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No Postmaterialists in Foxholes: Modernization, Nationalism and National Threat in the People's Republic of China and Beyond

Reilly, Jonathan J. (2013) No Postmaterialists in Foxholes: Modernization, Nationalism and National Threat in the People's Republic of China and Beyond. Doctoral Dissertation, University of Pittsburgh. (Unpublished)

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The theoretical and empirical underpinnings of contemporary modernization and postmaterialism literature strongly imply an insidious Catch-22 dilemma for contemporary authoritarian regimes. If such regimes fail to deliver economic growth, they lose their key basis of popular support and are removed from power. If such regimes are successful in effecting heightened socio-economic growth, they unwittingly unleash an attendant set of societal changes that render their autocratic mode of rule increasingly unpalatable to the very population that has so keenly benefited from the economic goods that they have provided. The causal mechanism linking economic failure with regime demise in the first scenario is rather straightforward; in the second scenario it is the emergence and expansion of postmodern “self-expression” values – with postmaterialist values emphasizing emancipation and personal choice at their core – that serve as the causal linkage between economic prosperity and popular demand for political liberalization.
The current study has provided theoretical and empirical evidence indicating that individuals’ perception of the relative level of external threat facing their nation has potentially profound consequences for their measured levels of postmaterialist values, with higher levels of perceived threat/insecurity tending to be associated with lower levels of overall postmaterialism and lower levels of threat/insecurity tending to be associated with higher levels of postmaterialism. As the findings in the current study strongly indicate, citizens’ perception of the extent to which the relative power and prestige of their nation as a whole are either threatened or assured is likely to also have a strong impact on their ordering of the values priorities contained within the postmaterialism question batteries. Yet long-term predictions presented in the extant modernization literature regarding the development of postmaterialist/self-expression values in economically-developing authoritarian societies – and the increasing demands for democratization that they are presumed to bring – have generally made virtually no reference to issues of critical issues of national pride, national identity or national threat. The findings of the current study thus indicate that such predictions need to be re-visited and possibly revised, with a broader set of societal factors, indicators and phenomena taken into account.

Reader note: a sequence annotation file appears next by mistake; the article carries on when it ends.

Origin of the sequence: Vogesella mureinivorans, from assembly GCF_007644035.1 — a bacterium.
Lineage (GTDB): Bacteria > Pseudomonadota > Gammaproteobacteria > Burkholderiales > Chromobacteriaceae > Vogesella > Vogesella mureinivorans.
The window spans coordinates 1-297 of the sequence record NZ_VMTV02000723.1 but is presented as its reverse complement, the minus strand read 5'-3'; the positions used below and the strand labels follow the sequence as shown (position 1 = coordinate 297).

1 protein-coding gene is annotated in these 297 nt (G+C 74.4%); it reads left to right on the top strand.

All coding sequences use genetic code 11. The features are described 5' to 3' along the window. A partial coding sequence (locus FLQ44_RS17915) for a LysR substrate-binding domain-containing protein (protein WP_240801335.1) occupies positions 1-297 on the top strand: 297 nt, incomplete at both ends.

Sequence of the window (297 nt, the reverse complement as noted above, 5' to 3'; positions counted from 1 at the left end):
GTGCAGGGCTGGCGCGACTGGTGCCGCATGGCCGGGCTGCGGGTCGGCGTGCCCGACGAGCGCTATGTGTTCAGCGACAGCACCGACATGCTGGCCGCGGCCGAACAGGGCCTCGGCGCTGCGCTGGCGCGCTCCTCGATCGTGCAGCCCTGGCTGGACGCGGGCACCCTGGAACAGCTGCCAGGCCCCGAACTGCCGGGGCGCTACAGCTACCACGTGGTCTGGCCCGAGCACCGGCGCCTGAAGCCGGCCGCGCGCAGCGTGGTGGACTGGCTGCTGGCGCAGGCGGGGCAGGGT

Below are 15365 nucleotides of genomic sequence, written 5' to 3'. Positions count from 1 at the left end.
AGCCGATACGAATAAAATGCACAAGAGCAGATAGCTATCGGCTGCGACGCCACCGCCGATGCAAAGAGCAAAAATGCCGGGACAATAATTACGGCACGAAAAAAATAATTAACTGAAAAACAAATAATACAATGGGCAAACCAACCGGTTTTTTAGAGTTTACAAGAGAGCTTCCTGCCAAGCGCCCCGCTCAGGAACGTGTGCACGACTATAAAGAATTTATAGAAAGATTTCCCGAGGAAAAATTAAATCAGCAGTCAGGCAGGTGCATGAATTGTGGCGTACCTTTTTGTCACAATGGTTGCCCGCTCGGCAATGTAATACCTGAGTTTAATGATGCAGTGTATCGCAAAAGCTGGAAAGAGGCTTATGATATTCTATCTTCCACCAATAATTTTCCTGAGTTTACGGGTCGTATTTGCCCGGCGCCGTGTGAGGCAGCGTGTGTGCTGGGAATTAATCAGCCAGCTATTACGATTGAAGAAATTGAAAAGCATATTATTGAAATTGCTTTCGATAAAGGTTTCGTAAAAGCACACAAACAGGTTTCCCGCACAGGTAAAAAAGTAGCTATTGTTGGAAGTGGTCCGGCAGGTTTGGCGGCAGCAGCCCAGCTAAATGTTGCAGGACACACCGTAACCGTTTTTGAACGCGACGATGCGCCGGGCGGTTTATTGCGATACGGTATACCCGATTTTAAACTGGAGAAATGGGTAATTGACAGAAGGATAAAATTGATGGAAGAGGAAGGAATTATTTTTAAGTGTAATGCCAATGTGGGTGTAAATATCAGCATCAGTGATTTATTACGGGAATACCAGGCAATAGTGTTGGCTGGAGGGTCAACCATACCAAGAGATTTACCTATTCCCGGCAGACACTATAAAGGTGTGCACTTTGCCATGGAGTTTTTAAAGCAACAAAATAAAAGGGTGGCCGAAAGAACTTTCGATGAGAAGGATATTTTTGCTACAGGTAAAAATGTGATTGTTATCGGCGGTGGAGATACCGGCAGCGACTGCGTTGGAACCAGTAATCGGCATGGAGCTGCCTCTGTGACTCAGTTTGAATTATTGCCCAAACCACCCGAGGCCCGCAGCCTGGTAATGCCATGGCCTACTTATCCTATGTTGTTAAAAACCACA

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Item Type: University of Pittsburgh ETD
Status: Unpublished
CreatorsEmailPitt UsernameORCID
Reilly, Jonathan J.jreilly@pitt.eduJREILLY
ETD Committee:
TitleMemberEmail AddressPitt UsernameORCID
Committee ChairBarker, David
Committee MemberLandry, Pierrepflandry@pitt.eduPFLANDRY
Committee MemberMorgenstern, Scottsmorgens@pitt.eduSMORGENS
Committee MemberTang,
Date: 2 July 2013
Date Type: Publication
Defense Date: 4 October 2012
Approval Date: 2 July 2013
Submission Date: 10 December 2012
Access Restriction: No restriction; Release the ETD for access worldwide immediately.
Number of Pages: 234
Institution: University of Pittsburgh
Schools and Programs: Dietrich School of Arts and Sciences > Political Science
Degree: PhD - Doctor of Philosophy
Thesis Type: Doctoral Dissertation
Refereed: Yes
Uncontrolled Keywords: modernization, china, nationalism, postmaterialism, national threat, authoritarianism, political science, political behavior
Date Deposited: 02 Jul 2013 13:57
Last Modified: 15 Nov 2016 14:08


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